“Obviously, it’s taxpayer money. It’s always awkward to some degree to say, ‘We do deserve a raise,’ ” said Minnetonka Mayor Terry Schneider.

But keeping the salary competitive helps keep a healthy pool of candidates, he said.

“If we don’t have a salary that is meaningful, we end up with people who are very well-to-do running for the council because they’re the ones who can afford to do it,” said Schneider, who said he works 20 to 30 hours a week as mayor.

This will be Schneider’s first raise as mayor, a position he’s held for six years. He said the pay bump still keeps the city midrange compared to other neighboring suburbs. He is mindful that people still remember the hard times. Minnetonka reduced its city workforce by 6 percent including layoffs.

St. Louis Park Mayor Jeff Jacobs, whose $1,348-a-month salary is above average, said: “I don’t want just affluent people running for City Council. That’s not right.”

Shakopee’s Tabke believes low pay can also discourage younger people from running. He wants the next mayor to “be paid close to a part-time job,” he said — $30,000 to $35,000 a year.

Not for the bucks

Across the board, mayors and council members agreed that no one was doing it for the money.

“I think if you needed a livable wage, you probably wouldn’t run for elected office,” said Woodbury Mayor Mary Giuliani Stephens.

“I just say, it’s really community service. It’s about taking time out to give something back,” said Bill Coughlin, a Burnsville council member and an attorney.

While it makes sense that bigger cities tend to pay their officials more, it’s hard to pin down why compensation in similar-sized suburbs can vary by as much as $500 a month. Council members typically make $200 to $400 less per month than mayors, but their salaries range just as dramatically.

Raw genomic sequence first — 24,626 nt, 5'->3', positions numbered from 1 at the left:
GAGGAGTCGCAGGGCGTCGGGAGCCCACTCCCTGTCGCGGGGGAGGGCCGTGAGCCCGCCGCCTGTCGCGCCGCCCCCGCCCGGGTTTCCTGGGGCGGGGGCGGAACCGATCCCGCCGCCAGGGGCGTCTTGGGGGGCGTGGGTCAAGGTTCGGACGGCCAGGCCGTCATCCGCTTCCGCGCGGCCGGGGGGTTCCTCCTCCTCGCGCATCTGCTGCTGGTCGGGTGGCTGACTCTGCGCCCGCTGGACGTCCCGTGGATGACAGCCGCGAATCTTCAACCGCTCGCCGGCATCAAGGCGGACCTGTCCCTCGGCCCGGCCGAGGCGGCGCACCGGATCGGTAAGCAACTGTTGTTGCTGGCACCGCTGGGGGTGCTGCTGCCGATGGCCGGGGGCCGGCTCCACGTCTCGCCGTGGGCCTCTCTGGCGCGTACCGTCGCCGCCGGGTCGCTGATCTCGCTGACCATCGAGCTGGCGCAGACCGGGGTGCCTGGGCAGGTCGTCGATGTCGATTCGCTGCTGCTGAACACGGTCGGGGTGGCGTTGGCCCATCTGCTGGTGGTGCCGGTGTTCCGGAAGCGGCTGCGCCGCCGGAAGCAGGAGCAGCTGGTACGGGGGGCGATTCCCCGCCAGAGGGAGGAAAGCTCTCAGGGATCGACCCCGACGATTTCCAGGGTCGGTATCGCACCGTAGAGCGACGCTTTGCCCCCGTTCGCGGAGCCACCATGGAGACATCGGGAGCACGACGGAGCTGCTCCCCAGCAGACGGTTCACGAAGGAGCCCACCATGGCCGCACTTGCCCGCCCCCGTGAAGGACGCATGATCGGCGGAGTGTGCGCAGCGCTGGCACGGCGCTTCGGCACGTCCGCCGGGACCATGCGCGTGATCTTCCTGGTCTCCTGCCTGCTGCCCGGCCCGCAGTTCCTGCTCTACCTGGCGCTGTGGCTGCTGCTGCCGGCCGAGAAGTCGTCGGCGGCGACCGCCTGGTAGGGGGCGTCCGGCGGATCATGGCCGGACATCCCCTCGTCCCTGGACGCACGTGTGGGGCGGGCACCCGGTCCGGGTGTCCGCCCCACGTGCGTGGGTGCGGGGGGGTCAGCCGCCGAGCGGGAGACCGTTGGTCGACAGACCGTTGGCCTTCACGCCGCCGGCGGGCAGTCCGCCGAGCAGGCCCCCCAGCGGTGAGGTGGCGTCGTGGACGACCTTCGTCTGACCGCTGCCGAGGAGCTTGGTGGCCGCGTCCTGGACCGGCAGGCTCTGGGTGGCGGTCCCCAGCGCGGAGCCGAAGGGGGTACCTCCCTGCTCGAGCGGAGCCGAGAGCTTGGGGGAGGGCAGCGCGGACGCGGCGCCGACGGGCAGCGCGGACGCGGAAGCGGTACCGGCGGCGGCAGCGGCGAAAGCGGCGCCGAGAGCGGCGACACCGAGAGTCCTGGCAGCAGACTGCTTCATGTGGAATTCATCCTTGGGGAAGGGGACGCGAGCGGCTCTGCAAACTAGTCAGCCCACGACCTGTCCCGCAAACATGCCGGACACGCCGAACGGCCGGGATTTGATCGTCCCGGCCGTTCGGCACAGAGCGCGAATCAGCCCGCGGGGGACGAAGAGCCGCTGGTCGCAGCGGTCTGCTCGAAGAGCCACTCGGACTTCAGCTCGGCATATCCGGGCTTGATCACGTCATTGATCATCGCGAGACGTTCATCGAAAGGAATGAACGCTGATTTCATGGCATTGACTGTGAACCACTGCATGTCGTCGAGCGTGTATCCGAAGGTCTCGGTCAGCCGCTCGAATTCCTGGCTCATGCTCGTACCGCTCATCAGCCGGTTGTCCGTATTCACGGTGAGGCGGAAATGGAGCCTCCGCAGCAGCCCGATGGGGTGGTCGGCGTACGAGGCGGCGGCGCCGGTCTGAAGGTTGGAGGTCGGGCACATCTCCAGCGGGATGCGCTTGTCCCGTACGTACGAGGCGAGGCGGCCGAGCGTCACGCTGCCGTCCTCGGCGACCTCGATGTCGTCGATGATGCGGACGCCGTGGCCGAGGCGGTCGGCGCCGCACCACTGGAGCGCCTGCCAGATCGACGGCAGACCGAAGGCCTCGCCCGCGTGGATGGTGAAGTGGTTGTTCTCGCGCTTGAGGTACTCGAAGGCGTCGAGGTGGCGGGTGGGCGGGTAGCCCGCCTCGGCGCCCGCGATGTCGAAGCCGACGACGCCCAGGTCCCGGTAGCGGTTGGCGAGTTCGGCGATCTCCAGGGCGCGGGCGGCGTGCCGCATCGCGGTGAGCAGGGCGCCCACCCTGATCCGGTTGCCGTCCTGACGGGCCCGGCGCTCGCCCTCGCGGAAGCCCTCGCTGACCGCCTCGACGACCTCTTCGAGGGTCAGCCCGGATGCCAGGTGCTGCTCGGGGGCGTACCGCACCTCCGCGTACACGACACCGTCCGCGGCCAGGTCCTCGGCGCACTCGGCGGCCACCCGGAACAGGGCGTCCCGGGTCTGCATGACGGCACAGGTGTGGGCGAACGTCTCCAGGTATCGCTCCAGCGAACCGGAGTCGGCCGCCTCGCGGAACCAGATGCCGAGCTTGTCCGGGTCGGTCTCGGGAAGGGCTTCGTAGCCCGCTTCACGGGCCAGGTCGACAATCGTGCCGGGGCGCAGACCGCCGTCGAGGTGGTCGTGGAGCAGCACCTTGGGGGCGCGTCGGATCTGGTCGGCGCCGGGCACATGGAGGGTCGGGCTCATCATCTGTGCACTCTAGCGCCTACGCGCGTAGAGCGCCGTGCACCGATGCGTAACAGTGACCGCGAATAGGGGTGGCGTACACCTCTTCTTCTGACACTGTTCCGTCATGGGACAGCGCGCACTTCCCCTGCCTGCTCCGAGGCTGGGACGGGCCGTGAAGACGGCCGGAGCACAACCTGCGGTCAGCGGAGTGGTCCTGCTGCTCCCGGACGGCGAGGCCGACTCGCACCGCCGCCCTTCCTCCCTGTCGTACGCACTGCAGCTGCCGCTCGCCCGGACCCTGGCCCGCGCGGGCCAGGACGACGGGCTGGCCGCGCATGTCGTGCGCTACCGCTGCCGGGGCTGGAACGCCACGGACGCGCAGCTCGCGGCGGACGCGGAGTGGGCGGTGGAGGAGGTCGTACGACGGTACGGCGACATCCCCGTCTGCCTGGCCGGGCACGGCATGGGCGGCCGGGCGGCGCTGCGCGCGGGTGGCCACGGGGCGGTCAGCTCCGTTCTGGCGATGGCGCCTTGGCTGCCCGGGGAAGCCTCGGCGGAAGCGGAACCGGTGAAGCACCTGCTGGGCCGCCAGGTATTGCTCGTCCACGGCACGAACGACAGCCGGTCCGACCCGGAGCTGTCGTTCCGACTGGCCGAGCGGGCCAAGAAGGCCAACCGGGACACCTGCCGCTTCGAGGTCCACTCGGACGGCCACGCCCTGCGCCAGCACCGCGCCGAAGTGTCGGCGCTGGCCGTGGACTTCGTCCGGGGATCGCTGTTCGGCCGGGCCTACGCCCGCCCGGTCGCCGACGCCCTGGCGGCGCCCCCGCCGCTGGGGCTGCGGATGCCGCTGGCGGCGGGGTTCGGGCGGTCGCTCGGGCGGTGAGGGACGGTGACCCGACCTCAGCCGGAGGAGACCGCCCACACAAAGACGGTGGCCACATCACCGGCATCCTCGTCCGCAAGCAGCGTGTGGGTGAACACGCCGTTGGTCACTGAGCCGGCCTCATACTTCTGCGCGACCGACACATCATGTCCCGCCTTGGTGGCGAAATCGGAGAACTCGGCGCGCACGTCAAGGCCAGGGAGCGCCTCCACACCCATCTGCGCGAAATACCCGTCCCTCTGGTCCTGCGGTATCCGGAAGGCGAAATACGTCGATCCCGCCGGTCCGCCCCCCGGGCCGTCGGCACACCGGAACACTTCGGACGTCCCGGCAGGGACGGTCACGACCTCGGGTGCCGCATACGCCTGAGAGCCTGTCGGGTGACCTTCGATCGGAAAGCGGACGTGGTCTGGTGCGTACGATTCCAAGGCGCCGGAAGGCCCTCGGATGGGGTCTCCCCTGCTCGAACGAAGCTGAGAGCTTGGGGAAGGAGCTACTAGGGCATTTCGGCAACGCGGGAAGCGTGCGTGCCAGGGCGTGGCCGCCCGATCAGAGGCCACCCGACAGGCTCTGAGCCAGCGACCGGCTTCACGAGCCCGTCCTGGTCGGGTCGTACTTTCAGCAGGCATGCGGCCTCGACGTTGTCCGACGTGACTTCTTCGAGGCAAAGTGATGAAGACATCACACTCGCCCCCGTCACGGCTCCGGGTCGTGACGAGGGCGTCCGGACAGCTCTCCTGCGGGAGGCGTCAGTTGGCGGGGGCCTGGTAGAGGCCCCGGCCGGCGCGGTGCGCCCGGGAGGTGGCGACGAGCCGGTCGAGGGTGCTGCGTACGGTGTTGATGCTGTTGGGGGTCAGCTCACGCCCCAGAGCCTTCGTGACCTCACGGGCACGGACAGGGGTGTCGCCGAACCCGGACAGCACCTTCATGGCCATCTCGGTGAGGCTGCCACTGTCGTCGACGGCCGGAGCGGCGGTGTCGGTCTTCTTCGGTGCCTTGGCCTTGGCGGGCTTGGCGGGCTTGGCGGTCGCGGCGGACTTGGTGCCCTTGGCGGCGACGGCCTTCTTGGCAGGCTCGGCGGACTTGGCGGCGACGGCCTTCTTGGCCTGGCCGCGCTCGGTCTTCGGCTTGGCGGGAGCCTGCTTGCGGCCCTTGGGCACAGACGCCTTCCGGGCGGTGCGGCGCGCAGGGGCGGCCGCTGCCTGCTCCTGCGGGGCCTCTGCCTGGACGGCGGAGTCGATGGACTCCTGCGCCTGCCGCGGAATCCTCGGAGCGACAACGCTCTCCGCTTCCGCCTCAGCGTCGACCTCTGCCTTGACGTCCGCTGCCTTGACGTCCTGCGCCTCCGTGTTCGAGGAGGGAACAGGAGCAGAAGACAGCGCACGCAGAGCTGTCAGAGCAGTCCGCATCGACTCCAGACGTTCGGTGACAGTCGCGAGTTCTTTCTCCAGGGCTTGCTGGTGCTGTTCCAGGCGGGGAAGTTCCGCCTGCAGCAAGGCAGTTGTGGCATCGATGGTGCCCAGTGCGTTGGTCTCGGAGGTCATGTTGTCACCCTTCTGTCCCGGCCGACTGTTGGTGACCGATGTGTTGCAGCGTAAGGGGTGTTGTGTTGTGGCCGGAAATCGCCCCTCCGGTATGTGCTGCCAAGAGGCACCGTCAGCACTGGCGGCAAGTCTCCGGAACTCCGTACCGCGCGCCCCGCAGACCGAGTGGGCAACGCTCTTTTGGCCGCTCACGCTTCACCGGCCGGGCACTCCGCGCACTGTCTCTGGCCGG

Salaries are affected by a city’s politics and tradition, Jacobs said.

In Woodbury, Mayor Stephens and council members will see their pay raised to $1,112 and $805 a month, effective in January. Because of the city’s size, Stephens works full-time as mayor, she said.

Most mayors and council members said the job takes 20 hours a week, sometimes more. “It’s about a halftime gig,” Jacobs said.

Perhaps because of the time commitment, many residents don’t realize most elected officials have day jobs, too. And they are “surprised at how little we make,” Coughlin said.

Edina and Plymouth elected officials have figured out a way to sidestep the awkward conversation. Those mayors and councils get automatic raises tied to the Consumer Price Index used by the state Office of Management and Budget.

Even so, Plymouth’s council and mayor declined a 2013 raise, said City Manager Dave Callister. During the depths of the recession, Plymouth laid off 10 percent of its workforce, he said.

Being able to raise your own salary is “an odd situation to be in,” Coughlin said. It can be so thorny that at least one city hired an outside committee to review salaries and recommend whether to give raises, Stephens said. “I think it’s a good idea,” she said.

Council compensation, Tabke said, “is something that nobody likes to talk about, but I think it’s important to talk about.”